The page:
On December 6, 1977 Jackson Browne released the best album of his career, Running On Empty. I didn't ever feel a need to buy a copy of the album. It was blaring out of speakers pointed outside dorm room windows throughout my teenage years. But it's only when you listen to the entire album that you realize what a cool concept this is: A live album about a musician's life on the road, recorded onstage, in rehearsal rooms, in Holiday Inn suites and on a bus. Only complaint: David Lindley's lap steel guitar is almost too present on the record.

This is the 70's so it should be no surprise how often cocaine is mentioned :

In "The Road ": Coffee in the morning cocaine afternoons
 In "Cocaine" : Cocaine, running all 'round my brain
In "Nothing But Time : I got a broken white line (I'm still sober)


From Rolling Stone's Paul Nelson:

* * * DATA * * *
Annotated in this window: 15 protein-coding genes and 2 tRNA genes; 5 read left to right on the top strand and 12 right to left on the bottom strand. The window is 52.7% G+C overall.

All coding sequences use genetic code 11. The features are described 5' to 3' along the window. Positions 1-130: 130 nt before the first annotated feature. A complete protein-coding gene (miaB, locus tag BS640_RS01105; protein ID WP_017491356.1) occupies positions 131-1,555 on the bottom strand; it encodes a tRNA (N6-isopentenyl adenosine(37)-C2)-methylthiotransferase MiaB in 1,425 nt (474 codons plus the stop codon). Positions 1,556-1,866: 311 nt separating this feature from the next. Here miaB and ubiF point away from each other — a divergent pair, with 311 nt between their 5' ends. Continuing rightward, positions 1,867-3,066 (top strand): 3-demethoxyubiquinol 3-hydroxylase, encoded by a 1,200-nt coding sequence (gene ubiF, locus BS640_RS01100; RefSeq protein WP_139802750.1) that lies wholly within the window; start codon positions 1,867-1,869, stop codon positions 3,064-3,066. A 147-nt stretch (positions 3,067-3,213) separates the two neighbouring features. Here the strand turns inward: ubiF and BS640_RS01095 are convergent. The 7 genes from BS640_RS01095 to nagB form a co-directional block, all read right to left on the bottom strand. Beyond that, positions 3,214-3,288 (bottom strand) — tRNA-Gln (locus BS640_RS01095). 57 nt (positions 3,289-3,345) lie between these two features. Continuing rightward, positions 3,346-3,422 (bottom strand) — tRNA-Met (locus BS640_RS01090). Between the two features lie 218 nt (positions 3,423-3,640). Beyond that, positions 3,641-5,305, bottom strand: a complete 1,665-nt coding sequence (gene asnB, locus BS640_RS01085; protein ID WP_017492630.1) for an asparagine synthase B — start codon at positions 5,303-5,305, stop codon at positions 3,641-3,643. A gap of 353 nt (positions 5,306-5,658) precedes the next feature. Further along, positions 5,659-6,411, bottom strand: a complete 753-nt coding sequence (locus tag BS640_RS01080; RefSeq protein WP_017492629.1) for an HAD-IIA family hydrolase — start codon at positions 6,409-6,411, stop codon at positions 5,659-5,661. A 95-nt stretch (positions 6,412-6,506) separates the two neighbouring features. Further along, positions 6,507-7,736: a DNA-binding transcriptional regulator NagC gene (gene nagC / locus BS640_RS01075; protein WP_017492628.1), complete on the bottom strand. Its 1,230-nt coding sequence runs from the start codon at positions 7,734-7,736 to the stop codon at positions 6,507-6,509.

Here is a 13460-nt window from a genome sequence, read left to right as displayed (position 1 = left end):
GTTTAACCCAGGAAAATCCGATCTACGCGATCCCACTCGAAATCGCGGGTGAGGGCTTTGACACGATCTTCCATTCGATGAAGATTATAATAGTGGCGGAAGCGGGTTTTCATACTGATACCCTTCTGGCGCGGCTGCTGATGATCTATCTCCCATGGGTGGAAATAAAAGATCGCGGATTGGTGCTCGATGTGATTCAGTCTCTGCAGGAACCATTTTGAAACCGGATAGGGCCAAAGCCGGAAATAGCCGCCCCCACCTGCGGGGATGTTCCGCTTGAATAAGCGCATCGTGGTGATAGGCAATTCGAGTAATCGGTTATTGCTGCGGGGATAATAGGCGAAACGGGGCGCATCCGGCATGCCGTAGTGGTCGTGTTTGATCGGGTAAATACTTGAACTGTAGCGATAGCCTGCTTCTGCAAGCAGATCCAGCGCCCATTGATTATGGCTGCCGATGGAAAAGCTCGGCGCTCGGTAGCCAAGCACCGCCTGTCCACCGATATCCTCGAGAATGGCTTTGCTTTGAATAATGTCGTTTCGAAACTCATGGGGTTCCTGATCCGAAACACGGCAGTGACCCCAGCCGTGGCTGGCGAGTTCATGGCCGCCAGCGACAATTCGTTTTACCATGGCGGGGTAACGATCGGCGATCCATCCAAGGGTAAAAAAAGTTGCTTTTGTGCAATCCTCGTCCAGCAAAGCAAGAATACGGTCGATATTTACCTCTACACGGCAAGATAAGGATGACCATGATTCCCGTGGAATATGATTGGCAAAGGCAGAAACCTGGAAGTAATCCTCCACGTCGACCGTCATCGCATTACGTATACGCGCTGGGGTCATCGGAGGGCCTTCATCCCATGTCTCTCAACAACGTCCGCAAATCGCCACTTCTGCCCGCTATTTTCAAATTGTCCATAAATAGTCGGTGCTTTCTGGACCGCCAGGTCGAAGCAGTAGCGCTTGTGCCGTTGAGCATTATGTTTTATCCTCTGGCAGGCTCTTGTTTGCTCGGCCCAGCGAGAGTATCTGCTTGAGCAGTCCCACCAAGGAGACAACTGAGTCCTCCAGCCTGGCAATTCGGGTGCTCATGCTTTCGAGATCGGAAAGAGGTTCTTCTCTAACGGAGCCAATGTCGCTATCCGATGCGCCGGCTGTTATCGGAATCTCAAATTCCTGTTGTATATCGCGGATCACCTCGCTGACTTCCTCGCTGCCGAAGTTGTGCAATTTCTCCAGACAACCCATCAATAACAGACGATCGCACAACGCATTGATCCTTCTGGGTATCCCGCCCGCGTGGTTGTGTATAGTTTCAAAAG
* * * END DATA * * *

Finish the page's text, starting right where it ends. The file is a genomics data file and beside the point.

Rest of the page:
As our finest practicing romantic, Jackson Browne has been stuck inside of Mobile with the Memphis blues again for so long that the road probably looks like a realistic way of life to him. Whether or not he knows it, he's been writing about highways and their alternate routes since his beginnings, so the subject matter of Running on Empty aren't all that different from those of his first four LPs. But the approach is. This time, Browne has consciously created a documentary, as brightly prosaic as it is darkly poetic, with a keen eye for the mundane as well as the magical. Running on Empty is a live album of new material about life on the road as conceived and recorded by a band of touring musicians in the places they spend most of their time (onstage, backstage, in hotel rooms, even on the bus). Since there are two separate concepts here, the audience gets an unprecedented double feature: ten songs they've never heard Browne sing, and a behind-the-scenes look at the "the show they didn't see." Ostensibly, the Gawain of rock and roll has scaled down his heroic obsessions, re-covered the Round Table with Formica and invited us in for a cup of truck-stop coffee, thus proving a point we knew all along: that small gestures can be just as meaningful and revealing as large ones.